It's tempting to approach any writing task as an adventure taken on a lark.
(Warning: Nerdy Tolkien reference is about to ensue.)
... Like Bilbo Baggins in The Hobbit, who basically runs out the door and embarks on a long and dangerous adventure that transforms his life.
Sometimes you get lucky like Bilbo. But do you know what usually happens to adventurers who start that way?
They end up dead. Or the adventure is cut short long before anything good happens.
(Further nerdy Tolkien reference...)
The much longer, more dangers, and more transformative adventure of Frodo Baggins in The Lord of the Rings is carefully planned. There's a rather long chapter near the beginning ("The Council of Elrond") that's all talk, a big meeting with all the stakeholders. (When I read the books to my kids, they'd always beg me to skip "The Council of Elrond" and get on with the action.)
You need your own Council of Elrond for every fundraising project. Not quite that elaborate or time-consuming, but plan the adventure. Know where you're going, why, how you're going to get there, and what it will take.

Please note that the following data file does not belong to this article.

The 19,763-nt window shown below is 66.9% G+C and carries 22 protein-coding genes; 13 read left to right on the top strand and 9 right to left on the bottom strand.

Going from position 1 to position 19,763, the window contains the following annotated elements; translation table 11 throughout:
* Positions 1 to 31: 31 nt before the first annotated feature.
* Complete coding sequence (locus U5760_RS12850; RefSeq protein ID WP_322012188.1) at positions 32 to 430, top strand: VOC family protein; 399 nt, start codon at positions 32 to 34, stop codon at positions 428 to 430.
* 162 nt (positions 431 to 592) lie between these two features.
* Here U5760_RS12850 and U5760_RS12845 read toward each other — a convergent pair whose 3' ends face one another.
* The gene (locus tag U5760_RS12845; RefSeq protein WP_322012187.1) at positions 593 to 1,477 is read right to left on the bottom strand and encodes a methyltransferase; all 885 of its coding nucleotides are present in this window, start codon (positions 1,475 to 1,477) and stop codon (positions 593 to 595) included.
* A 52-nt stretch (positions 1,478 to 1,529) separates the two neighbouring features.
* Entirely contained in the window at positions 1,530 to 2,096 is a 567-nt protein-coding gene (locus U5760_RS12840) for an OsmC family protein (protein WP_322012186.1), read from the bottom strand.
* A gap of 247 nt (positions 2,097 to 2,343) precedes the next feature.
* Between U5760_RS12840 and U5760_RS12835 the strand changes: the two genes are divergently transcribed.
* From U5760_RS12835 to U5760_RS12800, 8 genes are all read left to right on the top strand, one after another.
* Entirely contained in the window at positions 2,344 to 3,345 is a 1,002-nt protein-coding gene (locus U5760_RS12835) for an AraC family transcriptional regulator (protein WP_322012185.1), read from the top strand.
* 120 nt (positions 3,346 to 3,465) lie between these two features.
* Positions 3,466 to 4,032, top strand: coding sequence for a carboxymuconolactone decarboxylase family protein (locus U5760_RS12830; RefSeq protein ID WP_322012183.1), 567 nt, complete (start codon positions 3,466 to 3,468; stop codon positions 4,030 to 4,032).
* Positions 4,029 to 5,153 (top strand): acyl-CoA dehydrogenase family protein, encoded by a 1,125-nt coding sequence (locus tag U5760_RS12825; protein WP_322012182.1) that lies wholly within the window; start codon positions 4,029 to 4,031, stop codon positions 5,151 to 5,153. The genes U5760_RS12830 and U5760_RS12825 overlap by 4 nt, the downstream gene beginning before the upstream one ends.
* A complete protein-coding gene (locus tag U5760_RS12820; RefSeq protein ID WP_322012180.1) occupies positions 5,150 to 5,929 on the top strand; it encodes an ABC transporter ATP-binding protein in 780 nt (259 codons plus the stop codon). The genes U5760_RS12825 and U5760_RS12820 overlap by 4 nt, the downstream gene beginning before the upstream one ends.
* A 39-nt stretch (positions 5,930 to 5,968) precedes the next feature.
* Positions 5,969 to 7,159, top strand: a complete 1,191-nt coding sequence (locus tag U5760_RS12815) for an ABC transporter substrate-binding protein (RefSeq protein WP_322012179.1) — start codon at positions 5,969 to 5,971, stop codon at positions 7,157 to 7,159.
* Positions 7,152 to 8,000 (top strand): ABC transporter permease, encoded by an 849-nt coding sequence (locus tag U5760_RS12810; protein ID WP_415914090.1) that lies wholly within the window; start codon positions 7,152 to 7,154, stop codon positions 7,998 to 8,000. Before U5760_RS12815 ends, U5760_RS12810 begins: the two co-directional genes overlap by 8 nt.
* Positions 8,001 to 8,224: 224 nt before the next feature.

And put it in writing.
Here's a way to start, thanks to a helpful post at Hands-On Fundraising: How to write a great fundraising appeal. Gather these things:
- The reason you're writing.
- The reason it's urgent.
- Who you are writing to.
- What emotions do you want your readers to feel?
- A good story.
Write it all down. If you need to argue about the details, do it at this stage -- not while writing the actual project.
You'll save time. Possibly a lot of time. You'll also have less conflict, and less acrimonious conflict. The job will be more fun.
And you'll almost surely raise a lot more money.
There's more -- a lot more -- like this in my Moceanic online course, Irresistible Communications for Great Nonprofits. It's a four-part complete masterclass in the surprising things that work in fundraising. Details here. Get $100 OFF by using the coupon code COMMS100 at checkout! (Good until August 3.)